Crossroads Guitar Festival makes for an uncommonly electric Great Performances special | None | Uncle Barky's Bytes

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Clapton's third Crossroads Guitar Festival makes for an uncommonly electric Great Performances special


Steve Winwood and Eric Clapton join forces at show's end. PBS photo

String music on Great Performances usually means symphony orchestras in full regalia.

Not on Eric Clapton's watch, though. His third Crossroads Guitar Festival, which unfolded at Chicago's Toyota Park last year, gets the highlight reel treatment in this thoroughly electrified two-hour recap. It aired in most markets on Monday night, but Dallas-based KERA-TV (Ch. 13) has it slotted for Wednesday, June 8th at 8:30 p.m. central. (Be forewarned that pledge drive breaks will stretch the program until 11 p.m.)

Sixteen performances, ranging from sturdy to truly great, are included in a mix that ranges from Vince Gill and company's terrific pickin' and grinnin' cover of Clapton's "Lay Down Sally" to ZZ Top's nicely done "Jesus Just Left Chicago."

Host Bill Murray dresses up as Buddy Holly to laud ZZ as "three guys who never ever bought into the whole goatee crap. Ever!" Murray also semi-disguises himself as Elvis Presley and Jimi Hendrix for this condensation of an 11-hour show that also gathered guitar heroes Jeff Beck, Buddy Guy, Steve Winwood, Ronnie Wood, Gary Clark, Jr., John Mayer and Sonny Landreth among others.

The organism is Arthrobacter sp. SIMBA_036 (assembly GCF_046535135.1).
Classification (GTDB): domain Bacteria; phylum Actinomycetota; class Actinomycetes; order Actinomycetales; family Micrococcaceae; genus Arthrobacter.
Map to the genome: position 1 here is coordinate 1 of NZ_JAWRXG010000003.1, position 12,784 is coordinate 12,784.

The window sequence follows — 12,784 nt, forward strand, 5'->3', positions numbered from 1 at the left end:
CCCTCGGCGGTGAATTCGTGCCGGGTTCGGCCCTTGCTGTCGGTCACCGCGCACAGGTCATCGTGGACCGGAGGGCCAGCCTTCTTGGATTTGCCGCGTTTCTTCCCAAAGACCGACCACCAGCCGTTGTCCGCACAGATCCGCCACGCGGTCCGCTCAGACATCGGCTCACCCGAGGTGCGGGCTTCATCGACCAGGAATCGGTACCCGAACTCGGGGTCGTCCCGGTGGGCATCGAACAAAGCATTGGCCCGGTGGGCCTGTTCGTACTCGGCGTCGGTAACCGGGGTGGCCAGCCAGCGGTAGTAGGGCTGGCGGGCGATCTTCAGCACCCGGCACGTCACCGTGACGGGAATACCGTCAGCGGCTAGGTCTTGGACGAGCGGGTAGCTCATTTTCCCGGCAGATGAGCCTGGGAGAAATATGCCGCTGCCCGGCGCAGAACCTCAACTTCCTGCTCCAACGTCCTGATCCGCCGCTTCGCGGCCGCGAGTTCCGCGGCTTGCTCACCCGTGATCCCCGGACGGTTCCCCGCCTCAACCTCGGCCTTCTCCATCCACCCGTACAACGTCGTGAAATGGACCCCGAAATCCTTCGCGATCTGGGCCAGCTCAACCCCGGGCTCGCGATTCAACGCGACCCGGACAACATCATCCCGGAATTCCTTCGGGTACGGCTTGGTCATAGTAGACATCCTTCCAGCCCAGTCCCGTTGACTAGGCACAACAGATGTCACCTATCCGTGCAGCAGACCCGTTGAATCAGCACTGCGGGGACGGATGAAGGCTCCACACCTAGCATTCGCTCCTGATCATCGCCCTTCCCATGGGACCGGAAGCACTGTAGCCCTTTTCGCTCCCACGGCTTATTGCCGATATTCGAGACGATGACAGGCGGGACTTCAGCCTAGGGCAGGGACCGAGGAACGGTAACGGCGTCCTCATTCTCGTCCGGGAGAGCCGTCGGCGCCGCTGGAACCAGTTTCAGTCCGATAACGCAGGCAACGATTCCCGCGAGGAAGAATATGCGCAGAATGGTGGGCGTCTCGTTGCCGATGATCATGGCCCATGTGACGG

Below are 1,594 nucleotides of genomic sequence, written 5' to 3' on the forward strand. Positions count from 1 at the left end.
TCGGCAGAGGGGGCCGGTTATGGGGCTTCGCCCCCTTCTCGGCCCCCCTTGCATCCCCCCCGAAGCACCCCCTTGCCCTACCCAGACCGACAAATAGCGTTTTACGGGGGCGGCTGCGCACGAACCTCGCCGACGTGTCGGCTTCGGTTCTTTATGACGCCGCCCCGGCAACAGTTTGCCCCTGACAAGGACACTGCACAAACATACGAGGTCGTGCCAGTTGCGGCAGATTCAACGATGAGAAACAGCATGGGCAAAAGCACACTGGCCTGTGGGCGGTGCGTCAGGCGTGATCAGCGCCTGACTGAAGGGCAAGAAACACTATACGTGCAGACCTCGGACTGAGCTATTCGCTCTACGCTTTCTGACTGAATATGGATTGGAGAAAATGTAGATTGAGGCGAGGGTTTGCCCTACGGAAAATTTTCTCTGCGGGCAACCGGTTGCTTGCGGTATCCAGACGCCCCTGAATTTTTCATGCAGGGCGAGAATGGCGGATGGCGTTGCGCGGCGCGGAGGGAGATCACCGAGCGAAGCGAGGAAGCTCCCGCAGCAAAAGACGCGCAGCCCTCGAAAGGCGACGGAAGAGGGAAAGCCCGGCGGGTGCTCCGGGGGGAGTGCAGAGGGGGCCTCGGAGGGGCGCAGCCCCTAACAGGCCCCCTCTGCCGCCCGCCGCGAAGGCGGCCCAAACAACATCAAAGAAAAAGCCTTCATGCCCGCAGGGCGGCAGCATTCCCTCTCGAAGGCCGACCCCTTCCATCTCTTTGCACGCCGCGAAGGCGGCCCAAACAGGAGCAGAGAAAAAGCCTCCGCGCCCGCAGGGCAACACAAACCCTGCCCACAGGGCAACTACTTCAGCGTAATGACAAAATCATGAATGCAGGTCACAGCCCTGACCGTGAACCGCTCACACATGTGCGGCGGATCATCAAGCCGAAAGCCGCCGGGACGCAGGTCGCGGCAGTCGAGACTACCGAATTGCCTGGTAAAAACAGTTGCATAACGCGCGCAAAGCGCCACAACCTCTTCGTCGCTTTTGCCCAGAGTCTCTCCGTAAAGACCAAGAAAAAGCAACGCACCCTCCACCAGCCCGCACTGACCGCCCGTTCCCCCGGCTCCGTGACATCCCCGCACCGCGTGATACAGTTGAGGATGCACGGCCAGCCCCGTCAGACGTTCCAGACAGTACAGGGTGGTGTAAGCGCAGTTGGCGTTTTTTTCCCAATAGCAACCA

Clapton and Landreth trade some smokin' riffs on the opening "Promise Land." And the show also has a big finish featuring the host and Winwood in superlative form on "Voodoo Chile" and "Dear Mr. Fantasy." Clapton earlier has a smashing solo while reprising one of his biggest hit singles, "I Shot the Sheriff."

The editing and photography are first-rate throughout, with enough movement to keep the production from being static but enough discipline to stop it from constantly jumping around. One exquisite shot catches Clapton and Winwood simultaneously working their fretboards during "Had to Cry Today."

This third Crossroads event doesn't quite reach the sizzling heights of A Black and White Night, the Roy Orbison and friends masterpiece that originally aired on Cinemax in 1988 and since has become a PBS pledge drive staple. You won't be bored, though, and you might even want to contribute a little money to KERA in return for all of this otherwise free music.

Added advisory: Midway through the concert is "Midnight in Harlem" by the Derek Trucks & Susan Tedeschi Band. Don't miss it.

GRADE: A-minus